1
public class Test {

    public int [] x;

    public Test(int N)
    {
       int[] x = new int [N];
       for (int i=0;i<x.length;i++)
       {
           x[i]=i;
           StdOut.println(x[i]);
       }
    }


    public static void main(String[] args) { 

        String path = "/Users/alekscooper/Desktop/test.txt";
        In reader = new In(path);
        int size=reader.readInt();
        StdOut.println("Size = "+size);

        Test N = new Test(size);
        StdOut.println(N.x[3]);

    }

    /* ADD YOUR CODE HERE */

}

Hello guys. I'm learning Java through reading Robert Sedgwick's book on algorithms and I'm using his libraries such as StdOut, for example. But the question is about Java in general. I don't understand why Java here throws a NullPointerException. I do know what that means in general, but I don't know why it is here because here's what I think I'm doing:

  1. read an integer number from the file - the size of the array in the class Test. In my test example size=10, so no out-of-bound type of thing happens.

  2. print it.

  3. create the object N of type Test. In this object I think I create an array of size that I have just read from the file. For fun I initialize it from 0 to size-1 and print it. So far so good.

  4. and here where it all begins. Since my class is public and I've run the constructor I think I have the object N which as an attribute has the array x with size elements. However, when I'm trying to address x, for example,

    StdOut.println(N.x[3]);

    Java throws NullPointerException.

Why so? Please help and thank you very much for your time.

9

what you did is called shadowing you shadowed your field x with local variable x. so all you need to do is avoiding this:

int[] x = new int [N]; is wrong, if you want your field to initialize instead of a local variable then you could do something like : x = new int [N]; for more information read this

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  • Oh yeah, I see. I understand the concept, I think it was just because my experience in Java is very limited and some syntax still seems weird. – alekscooper1 Jun 1 '15 at 7:47
  • 2
    @alekscooper1 I'm glad that your problem solved please dont forget to mark as answer if it helped :) – Lrrr Jun 1 '15 at 7:48
  • I don't have enough reputation to vote answers up, if that's what you mean. I would, of course, if I could. – alekscooper1 Jun 2 '15 at 8:40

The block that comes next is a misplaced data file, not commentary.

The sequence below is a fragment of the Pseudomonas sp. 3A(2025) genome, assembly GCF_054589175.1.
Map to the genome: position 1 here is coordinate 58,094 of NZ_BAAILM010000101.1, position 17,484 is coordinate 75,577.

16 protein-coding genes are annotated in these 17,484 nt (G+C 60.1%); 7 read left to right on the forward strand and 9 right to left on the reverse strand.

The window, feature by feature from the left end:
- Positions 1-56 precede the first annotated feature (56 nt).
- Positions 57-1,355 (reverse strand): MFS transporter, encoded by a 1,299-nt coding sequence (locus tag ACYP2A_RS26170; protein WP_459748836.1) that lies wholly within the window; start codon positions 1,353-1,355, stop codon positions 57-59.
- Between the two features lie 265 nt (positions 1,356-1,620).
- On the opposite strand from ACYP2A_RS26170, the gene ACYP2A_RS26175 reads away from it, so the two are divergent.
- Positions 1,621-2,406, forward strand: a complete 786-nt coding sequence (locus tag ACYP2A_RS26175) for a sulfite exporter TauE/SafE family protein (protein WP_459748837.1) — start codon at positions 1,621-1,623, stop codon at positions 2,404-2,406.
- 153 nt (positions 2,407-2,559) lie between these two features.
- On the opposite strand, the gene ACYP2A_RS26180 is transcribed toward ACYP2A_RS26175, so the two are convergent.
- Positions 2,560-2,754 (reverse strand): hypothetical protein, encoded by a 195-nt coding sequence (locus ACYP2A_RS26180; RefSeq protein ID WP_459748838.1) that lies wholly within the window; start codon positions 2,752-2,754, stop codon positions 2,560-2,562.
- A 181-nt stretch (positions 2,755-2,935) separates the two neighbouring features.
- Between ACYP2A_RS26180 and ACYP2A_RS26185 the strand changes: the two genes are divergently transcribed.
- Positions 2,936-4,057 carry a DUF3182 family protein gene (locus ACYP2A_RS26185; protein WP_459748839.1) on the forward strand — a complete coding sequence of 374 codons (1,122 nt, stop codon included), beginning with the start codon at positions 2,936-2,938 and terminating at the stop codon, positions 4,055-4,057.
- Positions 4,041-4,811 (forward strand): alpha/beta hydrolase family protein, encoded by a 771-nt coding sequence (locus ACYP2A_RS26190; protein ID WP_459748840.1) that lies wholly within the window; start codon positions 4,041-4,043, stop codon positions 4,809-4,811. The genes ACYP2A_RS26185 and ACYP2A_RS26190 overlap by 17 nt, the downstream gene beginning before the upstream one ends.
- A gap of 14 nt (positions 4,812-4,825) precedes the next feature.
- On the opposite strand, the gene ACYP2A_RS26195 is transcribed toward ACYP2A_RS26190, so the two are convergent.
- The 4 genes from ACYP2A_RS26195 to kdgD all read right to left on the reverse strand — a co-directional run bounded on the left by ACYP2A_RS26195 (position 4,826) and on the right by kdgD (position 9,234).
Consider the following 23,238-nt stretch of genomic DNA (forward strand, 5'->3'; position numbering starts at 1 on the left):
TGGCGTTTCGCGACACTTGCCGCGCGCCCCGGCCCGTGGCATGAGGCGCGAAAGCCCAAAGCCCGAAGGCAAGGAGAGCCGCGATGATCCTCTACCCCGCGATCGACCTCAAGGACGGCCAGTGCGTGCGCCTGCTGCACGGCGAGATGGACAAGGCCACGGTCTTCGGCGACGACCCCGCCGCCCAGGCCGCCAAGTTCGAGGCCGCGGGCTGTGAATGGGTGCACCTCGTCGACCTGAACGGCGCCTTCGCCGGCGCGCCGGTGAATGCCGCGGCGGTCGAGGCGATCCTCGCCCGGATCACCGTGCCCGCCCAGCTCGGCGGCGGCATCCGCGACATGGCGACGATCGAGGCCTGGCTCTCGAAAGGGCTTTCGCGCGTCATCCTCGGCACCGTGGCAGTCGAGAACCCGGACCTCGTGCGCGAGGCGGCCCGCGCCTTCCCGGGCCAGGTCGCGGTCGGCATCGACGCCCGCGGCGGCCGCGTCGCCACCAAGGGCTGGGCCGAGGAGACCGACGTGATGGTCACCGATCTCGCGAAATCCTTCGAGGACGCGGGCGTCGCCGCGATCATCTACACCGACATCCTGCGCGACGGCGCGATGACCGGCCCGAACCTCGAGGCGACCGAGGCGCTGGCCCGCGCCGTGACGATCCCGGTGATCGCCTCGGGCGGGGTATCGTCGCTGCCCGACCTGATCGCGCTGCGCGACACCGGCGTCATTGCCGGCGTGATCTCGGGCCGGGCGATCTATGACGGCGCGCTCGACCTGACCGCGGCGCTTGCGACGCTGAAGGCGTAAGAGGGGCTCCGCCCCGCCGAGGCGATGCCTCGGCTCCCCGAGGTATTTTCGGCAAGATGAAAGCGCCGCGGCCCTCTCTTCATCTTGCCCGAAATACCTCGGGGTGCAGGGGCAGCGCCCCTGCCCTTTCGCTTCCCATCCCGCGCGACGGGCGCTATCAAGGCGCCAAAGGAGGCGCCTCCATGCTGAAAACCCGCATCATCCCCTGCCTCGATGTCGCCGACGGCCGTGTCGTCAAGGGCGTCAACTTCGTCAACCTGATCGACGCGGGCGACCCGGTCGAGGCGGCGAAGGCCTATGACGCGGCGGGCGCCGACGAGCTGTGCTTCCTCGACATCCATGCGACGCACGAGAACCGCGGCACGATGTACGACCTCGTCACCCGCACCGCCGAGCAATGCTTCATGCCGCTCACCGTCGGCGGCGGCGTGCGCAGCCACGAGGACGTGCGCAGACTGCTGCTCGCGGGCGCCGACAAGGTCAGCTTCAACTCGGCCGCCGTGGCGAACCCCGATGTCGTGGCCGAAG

4

change the first line in constructor from

int[] x = new int [N];

to

x = new int [N];

it should work...

Actually in constructor when you say int[] x, it is creating one more local variable instead setting data to public variable x... if you remove int[] from first line of constructor then it initizes the public variable & you will be able to print them in main() method

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2

Inside public Test(int n):

Change

int[] x = new int [N]; // Creating a local int array x

to

x = new int [N]; // Assigning it to x
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2

Everyone has given the code that would work. But the reason is something called as variable scoping. When you create a variable (by saying int[] x, you are declaring x as an integer array and by saying x = new int[4] you are assigning a new array to x). If you use the same variable name x everywhere and keep assigning things to it, it'll be the same across your class.

But, if you declare int[] x one more time - then you are creating one more variable with the name x - now this can result in duplicate variable error or if you're declaring in a narrower 'scope', you will be overriding your previous declaration of x.

Please read about java variable scopes to understand how scoping works.

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0
 int size=reader.readInt();  // size < 3
 StdOut.println(N.x[3]); // length of x[] less than 3, so x[3] case NullPointException
|improve this answer|||||
  • How did you figure out that size will be less than 3? – almightyGOSU Jun 1 '15 at 7:27
  • As stated by OP, "In my test example size=10, so no out-of-bound type of thing happens". – almightyGOSU Jun 1 '15 at 7:27

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